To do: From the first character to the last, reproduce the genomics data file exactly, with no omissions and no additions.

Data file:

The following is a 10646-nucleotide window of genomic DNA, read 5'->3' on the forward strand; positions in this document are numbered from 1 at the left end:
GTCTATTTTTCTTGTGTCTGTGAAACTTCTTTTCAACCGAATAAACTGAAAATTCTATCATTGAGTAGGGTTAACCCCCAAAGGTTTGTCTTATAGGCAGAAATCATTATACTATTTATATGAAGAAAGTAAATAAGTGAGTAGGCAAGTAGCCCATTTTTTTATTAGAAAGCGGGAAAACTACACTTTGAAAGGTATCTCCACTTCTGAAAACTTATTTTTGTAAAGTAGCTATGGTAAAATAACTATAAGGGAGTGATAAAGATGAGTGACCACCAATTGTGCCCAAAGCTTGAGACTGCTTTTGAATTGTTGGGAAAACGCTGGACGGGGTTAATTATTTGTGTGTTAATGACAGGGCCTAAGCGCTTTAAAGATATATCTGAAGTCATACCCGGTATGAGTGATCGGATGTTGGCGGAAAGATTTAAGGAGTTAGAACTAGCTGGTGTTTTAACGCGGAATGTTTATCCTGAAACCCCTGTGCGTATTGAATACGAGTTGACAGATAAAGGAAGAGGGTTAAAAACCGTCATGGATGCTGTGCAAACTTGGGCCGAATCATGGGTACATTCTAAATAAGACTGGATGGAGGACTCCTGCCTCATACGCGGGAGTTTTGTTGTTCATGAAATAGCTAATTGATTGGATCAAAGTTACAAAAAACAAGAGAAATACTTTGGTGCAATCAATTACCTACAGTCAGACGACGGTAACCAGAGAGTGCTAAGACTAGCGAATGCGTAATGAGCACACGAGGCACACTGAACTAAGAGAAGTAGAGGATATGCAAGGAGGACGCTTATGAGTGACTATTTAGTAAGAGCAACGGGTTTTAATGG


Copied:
The following is a 10646-nucleotide window of genomic DNA, read 5'->3' on the forward strand; positions in this document are numbered from 1 at the left end:
GTCTATTTTTCTTGTGTCTGTGAAACTTCTTTTCAACCGAATAAACTGAAAATTCTATCATTGAGTAGGGTTAACCCCCAAAGGTTTGTCTTATAGGCAGAAATCATTATACTATTTATATGAAGAAAGTAAATAAGTGAGTAGGCAAGTAGCCCATTTTTTTATTAGAAAGCGGGAAAACTACACTTTGAAAGGTATCTCCACTTCTGAAAACTTATTTTTGTAAAGTAGCTATGGTAAAATAACTATAAGGGAGTGATAAAGATGAGTGACCACCAATTGTGCCCAAAGCTTGAGACTGCTTTTGAATTGTTGGGAAAACGCTGGACGGGGTTAATTATTTGTGTGTTAATGACAGGGCCTAAGCGCTTTAAAGATATATCTGAAGTCATACCCGGTATGAGTGATCGGATGTTGGCGGAAAGATTTAAGGAGTTAGAACTAGCTGGTGTTTTAACGCGGAATGTTTATCCTGAAACCCCTGTGCGTATTGAATACGAGTTGACAGATAAAGGAAGAGGGTTAAAAACCGTCATGGATGCTGTGCAAACTTGGGCCGAATCATGGGTACATTCTAAATAAGACTGGATGGAGGACTCCTGCCTCATACGCGGGAGTTTTGTTGTTCATGAAATAGCTAATTGATTGGATCAAAGTTACAAAAAACAAGAGAAATACTTTGGTGCAATCAATTACCTACAGTCAGACGACGGTAACCAGAGAGTGCTAAGACTAGCGAATGCGTAATGAGCACACGAGGCACACTGAACTAAGAGAAGTAGAGGATATGCAAGGAGGACGCTTATGAGTGACTATTTAGTAAGAGCAACGGGTTTTAATGG